In “Apollo,” by Chimamanda Ngozi Adichie, a man named Okenwa visits his elderly parents. Age has “shrunk” them; they tell fantastical stories, the opposite of previously being curt, intelligent professors. Okenwa worries if his parents will die soon, but would not be as concerned if he had a family, feeling guilty since his parents want grandchildren. One day, Okenwa’s parents tell him about robbers in another city. Their leader was Raphael, a former houseboy. Okenwa flashes back to when he was a young teen and Raphael was houseboy, after several others left since Okenwa’s mother was so harsh. His parents’ former haughty and scholarly attitudes worried Okenwa that he disappointed them by not being intellectual enough. However, Okenwa secretly loved kung fu. One day Raphael caught him practicing Bruce Lee moves, but to his surprise, Raphael joined in. The two bonded, and Raphael mentored Okenwa in kung fu. He even made Okenwa nunchaku (or nunchucks) out of an old mop. Gradually, Okenwa developed feelings for Raphael. However, Raphael got Apollo (a minor eye infection common in West Africa), and was quarantined in his room. The parents gave him eye drops and left him alone, but Okenwa snuck into his room. When Raphael admitted that he couldn’t put drops in his own eye, Okenwa did it for him, sneaking in three times a day to put in his eye drops. Their gestures suggested that they were falling in love. Raphael soon healed, and Okenwa was disappointed because he no longer had an excuse to visit him. But soon Okenwa got Apollo. To direct the blame away from Raphael, he lied to his parents that he got it from a classmate. They were so concerned that they called a doctor, stayed home, and put in his eye drops for him. To Okenwa’s disappointment, Raphael never visited. Finally, his parents left, and Okenwa looked for Raphael. He was outside, flirting with the neighbor’s house-help, Josephine. Shocked, jealous, and not thinking straight, Okenwa demanded that Raphael provide him food. Josephine held back laughter, and Raphael muttered something with “the sound of betrayal.” Then Okenwa’s parents drove up, and Josephine left. Okenwa asked Raphael why he never visited, and Raphael casually said that he wasn’t allowed. Panicked at the growing rift between them, Okenwa backed away from Raphael, but tripped and fell. When Okenwa’s parents saw, he lied that Raphael pushed him. Raphael is fired and Okenwa feels guilty forever.

There are many conflicts worth exploring in this story. As far as chronic tension goes, there’s a lot:

  • the anxiety and discomfort Okenwa feels towards his parents
  • his parents’ changed personalities
  • their desire for Okenwa to have a family
  • Okenwa’s guilt about lying about Raphael
  • inferior treatment of house-help, especially the mother’s harshness
  • house-help’s resulting resentment of well-off people like Okenwa

And for acute tension, there is, more obviously:

  • the budding relationship between Okenwa and Raphael
  • the Apollo infections
  • Raphael’s betrayal of Okenwa

For this presentation, I tracked two elements listed as chronic tensions: Okenwa’s worries about his parents, and the inferior treatment of house-help. Let’s start with Okenwa’s worries, in the story’s very first line.

Twice a month, like a dutiful son, I visited my parents in Enugu, in their small overfurnished flat that grew dark in the afternoon.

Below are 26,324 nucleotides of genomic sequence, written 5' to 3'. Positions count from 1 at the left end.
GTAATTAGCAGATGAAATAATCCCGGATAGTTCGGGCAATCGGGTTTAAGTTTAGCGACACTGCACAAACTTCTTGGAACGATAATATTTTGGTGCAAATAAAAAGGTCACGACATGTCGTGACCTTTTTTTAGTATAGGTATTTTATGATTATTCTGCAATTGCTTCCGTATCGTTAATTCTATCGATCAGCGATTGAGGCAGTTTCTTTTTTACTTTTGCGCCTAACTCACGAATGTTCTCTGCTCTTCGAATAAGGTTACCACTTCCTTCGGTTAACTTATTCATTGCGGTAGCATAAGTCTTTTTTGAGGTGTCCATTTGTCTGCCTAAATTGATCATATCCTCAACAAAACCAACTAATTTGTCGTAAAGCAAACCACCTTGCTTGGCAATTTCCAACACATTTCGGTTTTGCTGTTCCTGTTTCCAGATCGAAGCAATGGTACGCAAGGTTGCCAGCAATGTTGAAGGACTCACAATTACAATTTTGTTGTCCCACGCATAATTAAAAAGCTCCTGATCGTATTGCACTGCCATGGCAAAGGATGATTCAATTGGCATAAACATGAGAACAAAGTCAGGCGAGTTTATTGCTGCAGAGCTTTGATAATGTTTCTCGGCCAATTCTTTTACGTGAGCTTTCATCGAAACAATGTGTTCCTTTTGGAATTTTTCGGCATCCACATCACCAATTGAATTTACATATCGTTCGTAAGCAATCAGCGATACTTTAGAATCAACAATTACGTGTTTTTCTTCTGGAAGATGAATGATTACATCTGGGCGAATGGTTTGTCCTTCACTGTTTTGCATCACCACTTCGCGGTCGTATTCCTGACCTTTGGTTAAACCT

What’s worth noting here is the phrase “like a dutiful son.” From the very beginning, we are clued in that the narrator doesn’t visit his elderly parents because he wants to, or because he loves them, or because he enjoys seeing them, but because he feels it is his job. A few paragraphs later, Okenwa wonders when his parents will die, and although the thought makes him sad, he narrates:

And yet I knew that if I had a family, if I could complain about rising school fees as the children of their friends did, then I would not visit them so regularly. I would have nothing for which to make amends.

This again suggests that he does not visit his parents or worry about them because of an emotional connection he has with them, but because he feels like he owes them something, specifically grandchildren.

Later, in Okenwa’s flashback, he recounts his childhood anxiety about being a disappointment to his parents. Several paragraphs are dedicated to characterization of the parents: they were intelligent, philosophical, competitive, pretentious, and brusque. On the other hand, Okenwa had little interest or knack for academia, and it made him feel uncomfortable, nervous, and like a loner in his own house:

I read books only enough to satisfy them, and to answer the kinds of unexpected questions that might come in the middle of a meal— What did I think of Pip? Had Ezeulu done the right thing? I sometimes felt like an interloper in our house. My bedroom had bookshelves, stacked with the overflow books that did not fit in the study and the corridor, and they made my stay feel transient, as though I were not quite where I was supposed to be. I sensed my parents’ disappointment in the way they glanced at each other when I spoke about a book, and I knew that what I had said was not incorrect but merely ordinary, uncharged with their brand of originality.

Sometimes, this tension between Okenwa and his parents overlaps with the second element I tracked: unfair treatment of house-help. For context, house-helpers are basically live-in domestic servants, and they are common for wealthy Nigerian families. However, they are often treated as inferior. This inequality is highlighted in “Apollo”; not only are Raphael and the other houseboys treated as secondary, but the especially harsh personality of Okenwa’s mother makes life much worse for the houseboys. This is made clear right at the start of Okenwa’s flashback: